AT 700 pages, Tom Wolfe’s latest tome is a door-stop but worth its weight.
AT 700 pages, Tom Wolfe’s latest tome is a door-stop but worth its weight. The 81-year-old pioneer of New Journalism mines the race relations of Miami’s melting pot.
He creates an ensemble cast of characters, introducing us to Cuban cop Nestor Camacho, whose heroics manage to alienate his own people. The book also features the African American community and porn addiction psychiatrist Dr Norman Lewis, who is sleeping with his nurse and Nestor’s ex Magdalena. Then there is Russian oligarch and art magnate Sergei Korolyov, who catches Magdalena’s eye and cub reporter John Smith, who’s desperate to expose Korolyov as a fraud. Wolfe presents this cast through their thoughts, punctuated by bursts of pure onomatopoeia, such as Nestor’s boat goes “smack” on the water and the music in the strip club goes “beat thung”.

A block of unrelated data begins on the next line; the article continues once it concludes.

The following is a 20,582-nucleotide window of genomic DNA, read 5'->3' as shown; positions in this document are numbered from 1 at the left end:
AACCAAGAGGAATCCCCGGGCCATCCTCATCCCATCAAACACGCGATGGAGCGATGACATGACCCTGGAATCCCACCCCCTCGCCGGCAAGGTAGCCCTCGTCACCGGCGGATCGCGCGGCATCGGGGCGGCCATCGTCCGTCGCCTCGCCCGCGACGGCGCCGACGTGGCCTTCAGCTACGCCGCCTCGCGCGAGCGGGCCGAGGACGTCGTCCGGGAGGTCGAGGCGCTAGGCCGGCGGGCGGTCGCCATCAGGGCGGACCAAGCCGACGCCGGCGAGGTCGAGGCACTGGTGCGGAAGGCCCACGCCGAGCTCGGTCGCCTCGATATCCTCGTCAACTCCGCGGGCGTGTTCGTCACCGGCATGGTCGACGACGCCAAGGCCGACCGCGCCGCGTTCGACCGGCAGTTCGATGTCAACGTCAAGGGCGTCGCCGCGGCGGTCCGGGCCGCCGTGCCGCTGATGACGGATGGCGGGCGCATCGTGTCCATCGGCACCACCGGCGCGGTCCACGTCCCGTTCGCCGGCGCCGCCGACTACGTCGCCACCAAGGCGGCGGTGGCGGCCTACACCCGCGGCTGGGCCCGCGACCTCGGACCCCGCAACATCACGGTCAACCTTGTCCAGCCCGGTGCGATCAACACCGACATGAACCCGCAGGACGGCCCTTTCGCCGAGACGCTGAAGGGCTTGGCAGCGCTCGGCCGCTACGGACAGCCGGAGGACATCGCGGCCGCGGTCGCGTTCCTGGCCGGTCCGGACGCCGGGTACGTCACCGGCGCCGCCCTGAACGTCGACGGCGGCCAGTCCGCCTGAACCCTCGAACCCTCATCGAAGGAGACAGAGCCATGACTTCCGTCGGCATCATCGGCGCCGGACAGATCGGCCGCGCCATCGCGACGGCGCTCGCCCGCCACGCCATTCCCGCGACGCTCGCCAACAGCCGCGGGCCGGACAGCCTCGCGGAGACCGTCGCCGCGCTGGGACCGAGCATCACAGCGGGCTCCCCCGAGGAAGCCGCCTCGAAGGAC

The title comes from the editor of the Miami Herald, whose cameo opens the book, and who pronounces: “Religion is dying... only our blood, the bloodlines that course through our very bodies (is left) to unite us.”
Whether you’re a fan of Wolfe or not, it’s a compelling indictment on the vices of the modern world.